LAX. ATL. DFW. SFO. It seems every airport is undergoing some sort of construction or expansion these days.
While it's nice to see a commitment to improving the transportation infrastructure, these refurbishments point to airports, airways, and air traffic control systems that are increasingly overtaxed. The issue is of interest to anyone who travels by air.
I think I've come up with a way to help. While I haven't been tackling the problems in the way the FAA has, I really feel I've been contributing to the solution by praying.
This has first been an effort to understand that God is communicating to everyone. The more I understand this, the more I can help. God is the divine intelligence. God is the Mind that impels us to act orderly, peacefully, and safely. The divine Mind provides all of us with actual spiritual intuitions that are appropriate to any situation. Through prayer, we can stay awake to the ideas we need from God.
I like to think of prayer as a spiritual radar that helps anyone and everyone. Furthermore, it is something everyone already has. It is available before, during, and after a flight. The thoughts we think can contribute to the short-term and long-term efforts of air traffic controllers, pilots, airport planners, and everyone else involved with transportation.
Prayer is what keeps thinking clear. And clear thinking is what leads to good decisionmaking and effective planning. Our prayers actually help improve the whole atmosphere - the atmosphere of thinking, that is. I find that prayer removes fear and other negative distractions for me. Fear of dangers, delays, and other travel problems may seem normal and warranted. But what's far more warranted is trusting that God is constantly directing us.
We keep out fear, anxiety, and confusion, and hear what we need to hear, by remembering that God certainly cares for everything He has created. Recently, there have been several much-publicized incidents in which airplanes almost had accidents on runways or in the air. I don't think it's luck that prevented those accidents - and it's not luck that's going to prevent future ones. To attribute safety to mere good luck is to lose sight of how God is always giving guidance, and of how His children benefit from it.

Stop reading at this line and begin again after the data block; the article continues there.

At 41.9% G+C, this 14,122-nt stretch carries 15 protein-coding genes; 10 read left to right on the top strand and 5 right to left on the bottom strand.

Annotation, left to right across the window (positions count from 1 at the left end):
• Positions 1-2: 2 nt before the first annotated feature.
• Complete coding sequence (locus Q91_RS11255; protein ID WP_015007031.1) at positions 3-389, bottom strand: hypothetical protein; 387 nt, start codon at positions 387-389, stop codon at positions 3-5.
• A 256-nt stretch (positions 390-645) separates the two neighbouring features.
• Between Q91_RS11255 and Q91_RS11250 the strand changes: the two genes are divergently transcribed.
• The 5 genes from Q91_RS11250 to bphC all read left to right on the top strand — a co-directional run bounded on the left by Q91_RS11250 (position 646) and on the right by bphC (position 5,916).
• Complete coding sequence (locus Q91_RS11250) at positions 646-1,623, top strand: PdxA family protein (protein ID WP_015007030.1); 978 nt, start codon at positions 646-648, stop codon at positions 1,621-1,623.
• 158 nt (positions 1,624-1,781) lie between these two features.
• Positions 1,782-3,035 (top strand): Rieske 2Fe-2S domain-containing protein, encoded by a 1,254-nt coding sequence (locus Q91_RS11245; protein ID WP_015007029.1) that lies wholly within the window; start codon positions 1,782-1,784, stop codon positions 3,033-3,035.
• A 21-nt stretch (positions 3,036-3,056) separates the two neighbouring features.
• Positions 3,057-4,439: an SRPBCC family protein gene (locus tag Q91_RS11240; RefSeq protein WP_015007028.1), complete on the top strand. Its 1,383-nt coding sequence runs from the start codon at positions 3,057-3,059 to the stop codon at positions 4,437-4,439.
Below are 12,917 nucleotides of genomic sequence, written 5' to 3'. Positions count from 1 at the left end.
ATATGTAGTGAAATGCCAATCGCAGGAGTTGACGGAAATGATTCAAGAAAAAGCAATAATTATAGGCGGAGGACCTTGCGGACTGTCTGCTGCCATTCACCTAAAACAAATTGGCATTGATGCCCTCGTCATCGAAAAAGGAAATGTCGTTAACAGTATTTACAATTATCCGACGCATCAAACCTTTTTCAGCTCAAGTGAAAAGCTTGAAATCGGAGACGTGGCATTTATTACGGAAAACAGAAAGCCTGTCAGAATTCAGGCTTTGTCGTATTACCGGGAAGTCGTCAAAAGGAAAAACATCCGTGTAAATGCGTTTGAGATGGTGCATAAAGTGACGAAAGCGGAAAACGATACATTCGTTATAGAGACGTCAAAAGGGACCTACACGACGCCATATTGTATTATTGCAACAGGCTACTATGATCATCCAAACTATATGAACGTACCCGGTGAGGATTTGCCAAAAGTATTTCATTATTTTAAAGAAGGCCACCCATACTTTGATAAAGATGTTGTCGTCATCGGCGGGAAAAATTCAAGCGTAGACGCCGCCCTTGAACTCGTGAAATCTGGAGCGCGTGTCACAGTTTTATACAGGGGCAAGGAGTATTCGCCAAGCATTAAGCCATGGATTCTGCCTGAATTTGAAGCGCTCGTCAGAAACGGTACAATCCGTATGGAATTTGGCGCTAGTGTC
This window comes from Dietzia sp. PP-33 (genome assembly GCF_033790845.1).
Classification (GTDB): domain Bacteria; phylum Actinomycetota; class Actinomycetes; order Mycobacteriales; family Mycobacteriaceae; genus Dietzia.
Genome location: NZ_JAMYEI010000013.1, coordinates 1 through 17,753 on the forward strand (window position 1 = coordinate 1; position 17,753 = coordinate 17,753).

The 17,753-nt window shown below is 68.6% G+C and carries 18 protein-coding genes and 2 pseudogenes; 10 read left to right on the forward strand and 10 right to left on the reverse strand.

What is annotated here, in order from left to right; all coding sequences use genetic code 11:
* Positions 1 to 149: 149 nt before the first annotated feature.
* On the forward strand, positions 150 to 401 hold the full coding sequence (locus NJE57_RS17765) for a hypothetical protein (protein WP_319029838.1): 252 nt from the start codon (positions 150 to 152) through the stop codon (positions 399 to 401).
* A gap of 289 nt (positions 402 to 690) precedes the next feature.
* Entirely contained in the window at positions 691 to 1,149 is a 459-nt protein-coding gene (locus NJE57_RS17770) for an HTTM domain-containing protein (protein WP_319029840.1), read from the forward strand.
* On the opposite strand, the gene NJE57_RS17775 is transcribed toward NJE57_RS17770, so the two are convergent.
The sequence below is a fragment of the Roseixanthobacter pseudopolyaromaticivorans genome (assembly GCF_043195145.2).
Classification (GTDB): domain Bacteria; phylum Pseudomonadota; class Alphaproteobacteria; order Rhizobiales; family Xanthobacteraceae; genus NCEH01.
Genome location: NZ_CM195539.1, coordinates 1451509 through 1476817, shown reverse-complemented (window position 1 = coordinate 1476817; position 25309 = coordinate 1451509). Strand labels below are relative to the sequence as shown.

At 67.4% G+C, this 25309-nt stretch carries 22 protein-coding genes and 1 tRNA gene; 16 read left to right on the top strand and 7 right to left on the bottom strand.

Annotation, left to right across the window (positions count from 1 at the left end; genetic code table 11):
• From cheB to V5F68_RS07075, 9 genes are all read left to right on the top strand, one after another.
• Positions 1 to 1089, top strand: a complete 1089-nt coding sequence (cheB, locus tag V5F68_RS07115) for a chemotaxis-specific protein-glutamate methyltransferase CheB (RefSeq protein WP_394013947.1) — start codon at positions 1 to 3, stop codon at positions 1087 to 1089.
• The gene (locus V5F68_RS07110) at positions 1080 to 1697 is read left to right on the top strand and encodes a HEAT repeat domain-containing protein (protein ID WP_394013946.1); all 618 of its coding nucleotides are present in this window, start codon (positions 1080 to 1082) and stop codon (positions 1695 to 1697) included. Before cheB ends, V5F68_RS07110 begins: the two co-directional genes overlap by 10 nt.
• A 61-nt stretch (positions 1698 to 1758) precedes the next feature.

Quoting a popular psalm from the Bible, the founder of this newspaper once wrote, "Step by step will those who trust Him find that 'God is our refuge and strength, a very present help in trouble' " (from Mary Baker Eddy's "Science and Health with Key to the Scriptures," pg. 444.)
In a recent near-collision of two jets at O'Hare, an air-traffic controller was said to have yelled last-second commands to one of the planes. Such instances - where an individual's quick action prevented disaster - might just suggest that someone's spiritual radar was working.
Obviously there's a need for safer air travel. More of the clear thinking that prayer brings will help with that. When I'm traveling, I pray for my own peace and certainty. Particularly when the weather is bad, or when planes are all stacked up, the mood in the cabin can get pretty heavy. But if one person truly feels the certainty of God's care - even there - then everyone benefits. So I contemplate the good purpose of the flight. I remember the fact that God supports any good activity, and that He keeps His creation safe. God's care is something we all deserve to see, and no glitch in a flight can hide it.
This, I think, is more than faith. It's an understanding that God is at work in human lives.
The Lord is thy keeper:
the Lord is thy shade upon
thy right hand. The sun shall
not smite thee by day, nor the moon by night.
The Lord shall preserve thee
from all evil: he
shall preserve thy soul. The
Lord shall preserve thy going
out and thy coming in from
this time forth, and even
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